By Stefan J. Bos, Chief International Correspondent reporting from Budapest, Hungary
BUDAPEST, HUNGARY (BosNewsLife)– Over 12,000 youngsters from some 100 nations have concluded Central and Eastern Europe’s first-ever ‘Genfest’, a youth summit, with a call for a more united and peaceful world.
After three days of exchanging ideas on how to realize that utopia, they prayed and listened in front of Budapest’s Saint Stephen’s Basilica, one of Hungary’s largest Roman Catholic Church buildings.
During Sunday’s open air Mass they were encouraged not to give up their hope and dreams.
The Vatican’s ambassador to Hungary, the Apostolic Nuncio Alberto Bottari de Castello reminded the over 12,000 participants from some 100 countries to this year’s Genfest theme: ‘Let’s Bridge’.
He said, “Christ is the true bridge between people and God,” and that “the Lord wants us to carry” out that message as “bridges of love towards all people.”
POPE’S BRIDGE CALL
Earlier Pope Benedict XVI said that Budapest was the perfect place to discuss that theme as Budapest’s famed bridges across the Danube river, linking the former settlements of Buda and Pest, were all destroyed in World War Two. “Yet out of the ashes of that terrible conflict, there arose a determination to build peace on lasting foundations, a determination which was to be the inspiration behind the founding of the Focolare Movement.”
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The leader of the world’s estimated one billion Catholics, added that, “The bridges across the Danube were rebuilt, and the international community set itself the goal of eliminating once and for all the conditions that might lead to future conflict.”
In his letter, addressed to Genfest’s chief organizer Maria Voce, president of the Catholic-leaning Focolare Movement, the pontiff noted that Budapest had changed, following the Cold War, in which Hungary and other Eastern European nations “suffered under the oppression of totalitarian regimes.”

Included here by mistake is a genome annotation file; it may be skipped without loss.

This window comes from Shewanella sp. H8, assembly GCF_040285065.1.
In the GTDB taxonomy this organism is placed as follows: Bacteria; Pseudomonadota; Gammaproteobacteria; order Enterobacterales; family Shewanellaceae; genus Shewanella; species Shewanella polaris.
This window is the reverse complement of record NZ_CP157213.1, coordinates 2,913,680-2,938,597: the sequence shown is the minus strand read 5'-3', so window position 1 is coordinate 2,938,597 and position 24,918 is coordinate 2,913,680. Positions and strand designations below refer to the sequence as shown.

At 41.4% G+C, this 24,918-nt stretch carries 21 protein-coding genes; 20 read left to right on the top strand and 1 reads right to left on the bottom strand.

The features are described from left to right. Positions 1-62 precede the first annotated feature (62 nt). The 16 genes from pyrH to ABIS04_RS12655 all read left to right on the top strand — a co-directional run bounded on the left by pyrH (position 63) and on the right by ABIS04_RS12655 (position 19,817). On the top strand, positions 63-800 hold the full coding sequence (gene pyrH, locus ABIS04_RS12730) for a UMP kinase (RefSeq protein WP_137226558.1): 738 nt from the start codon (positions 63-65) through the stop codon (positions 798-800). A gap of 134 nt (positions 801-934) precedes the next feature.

“Beautiful” Budapest, he said, should be “a sign of hope , inspiring young people to offer the hand of friendship” to those from other backgrounds and cultures, “in such a way as to shape the earthly city in unity and peace, rendering it to some degree an anticipation and prefiguration of the undivided city of God”.
Hungarian cardinal Erdő Péter told youngsters Sunday, September 2, however that bridge building is only possible if “one culture does not eliminate the other”.
His remarks came after earlier this weekend thousands of youngsters gathered in Budapest’s main indoor sports arena where they watched a video tribute to the late Chiara Lubich founder of the Focolare Movement and the Genfest.
A huge screen showed how Lubich talked to the United Nations before she passed away in 2008.
“Certainly they were always be world until there is a new spirit. Because people find all kinds of excuses to start wars. We need to change the soul, we need a spiritual boost,” she told the UN delegates after being asked how to end the Middle East conflict between Israel and Palestinians.
“Nowadays there are many discoveries [and] many innovations [such as modern] communications and media. [So] technology progresses. But what has not progressed in this world is the spiritual aspects. We need a spiritual boost, a supplement of love in the world. This is much we must do,” she stressed.
During her 88-years-long life, Lubich often spoke about the next generations who would have to carry her torch.
Among them, 20-something Mexican Willie Davila who lost his own cousin in Mexico’s drugs and gang war that has killed thousands. He is now involved in peace building with other youngsters.
“It was obvious that revenge could not put things right,” he told the audience that packed the László Pap Sports Arena in Budapest. “At that time [after the killing] I realized that I had two paths that I could choose from: The first that I started to hate, [or] the second [path] to continue to love,” Davila said.
It is that message that the Genfest participants want to spread throughout the world after their gathering ends in Budapest, where they already held a massive peace rally and ‘flashmob’, a sudden meeting on and near the famous Chain Bridge to ask attention for their dreams.
The Genfest also saw the launching of the United World Network, which they called “a quite revolution”, to one day see a “international brotherhood.” Initiatives also include the “Skip a Meal’ project to raise awareness about the famine in the Horn of Africa,
At the start of the August 31-September 2 Genfest, youth and religious representatives also met government officials, including Hungary’s Foreign Minister Jànos Martonyi who stressed that though “the challenges are global”. the answers “are linked to universal values.”
He said, “We noticed the culture of suspicion and hatred at all levels. It is necessary to answer with the culture of love.”
The 10th Genfest saw young people from 104 countries with most youngsters (8,500) arriving from Europe, including 3,700 Eastern Europeans, organizers said. Others arrived from Asia (850), the Americas (1,300), the Middle East (250) and Africa (100), while “a small group” represented Oceania, according to the Genfest organization.
Two thirds were Christians from different churches, the rest had other religious and cultural backgrounds.